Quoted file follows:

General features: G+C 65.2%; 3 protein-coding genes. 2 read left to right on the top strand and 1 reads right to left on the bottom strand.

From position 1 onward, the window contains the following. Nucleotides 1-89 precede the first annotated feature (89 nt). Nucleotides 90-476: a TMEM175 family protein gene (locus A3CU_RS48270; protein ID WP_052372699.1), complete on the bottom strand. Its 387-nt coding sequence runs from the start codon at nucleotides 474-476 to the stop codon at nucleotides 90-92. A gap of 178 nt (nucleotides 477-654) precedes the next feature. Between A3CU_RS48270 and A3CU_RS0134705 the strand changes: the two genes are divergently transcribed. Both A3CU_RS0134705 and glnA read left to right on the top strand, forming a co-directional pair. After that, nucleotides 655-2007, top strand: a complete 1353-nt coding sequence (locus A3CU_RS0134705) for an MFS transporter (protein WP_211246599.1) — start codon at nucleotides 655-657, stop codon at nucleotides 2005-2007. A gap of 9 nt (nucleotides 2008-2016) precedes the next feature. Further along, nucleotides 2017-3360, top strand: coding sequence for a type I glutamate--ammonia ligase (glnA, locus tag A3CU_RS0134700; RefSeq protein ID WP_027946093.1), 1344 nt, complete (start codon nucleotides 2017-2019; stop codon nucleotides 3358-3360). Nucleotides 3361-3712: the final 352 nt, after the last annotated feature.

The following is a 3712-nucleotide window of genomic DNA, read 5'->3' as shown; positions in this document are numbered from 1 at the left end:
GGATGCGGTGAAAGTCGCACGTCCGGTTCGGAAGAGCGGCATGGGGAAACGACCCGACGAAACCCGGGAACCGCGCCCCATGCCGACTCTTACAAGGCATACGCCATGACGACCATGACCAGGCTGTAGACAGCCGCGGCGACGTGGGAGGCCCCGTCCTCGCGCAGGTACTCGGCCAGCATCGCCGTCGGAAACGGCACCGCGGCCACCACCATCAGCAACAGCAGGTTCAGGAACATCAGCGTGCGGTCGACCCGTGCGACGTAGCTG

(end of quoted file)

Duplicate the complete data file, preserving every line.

General features: G+C 65.2%; 3 protein-coding genes. 2 read left to right on the top strand and 1 reads right to left on the bottom strand.

From position 1 onward, the window contains the following. Nucleotides 1-89 precede the first annotated feature (89 nt). Nucleotides 90-476: a TMEM175 family protein gene (locus A3CU_RS48270; protein ID WP_052372699.1), complete on the bottom strand. Its 387-nt coding sequence runs from the start codon at nucleotides 474-476 to the stop codon at nucleotides 90-92. A gap of 178 nt (nucleotides 477-654) precedes the next feature. Between A3CU_RS48270 and A3CU_RS0134705 the strand changes: the two genes are divergently transcribed. Both A3CU_RS0134705 and glnA read left to right on the top strand, forming a co-directional pair. After that, nucleotides 655-2007, top strand: a complete 1353-nt coding sequence (locus A3CU_RS0134705) for an MFS transporter (protein WP_211246599.1) — start codon at nucleotides 655-657, stop codon at nucleotides 2005-2007. A gap of 9 nt (nucleotides 2008-2016) precedes the next feature. Further along, nucleotides 2017-3360, top strand: coding sequence for a type I glutamate--ammonia ligase (glnA, locus tag A3CU_RS0134700; RefSeq protein ID WP_027946093.1), 1344 nt, complete (start codon nucleotides 2017-2019; stop codon nucleotides 3358-3360). Nucleotides 3361-3712: the final 352 nt, after the last annotated feature.

The following is a 3712-nucleotide window of genomic DNA, read 5'->3' as shown; positions in this document are numbered from 1 at the left end:
GGATGCGGTGAAAGTCGCACGTCCGGTTCGGAAGAGCGGCATGGGGAAACGACCCGACGAAACCCGGGAACCGCGCCCCATGCCGACTCTTACAAGGCATACGCCATGACGACCATGACCAGGCTGTAGACAGCCGCGGCGACGTGGGAGGCCCCGTCCTCGCGCAGGTACTCGGCCAGCATCGCCGTCGGAAACGGCACCGCGGCCACCACCATCAGCAACAGCAGGTTCAGGAACATCAGCGTGCGGTCGACCCGTGCGACGTAGCTG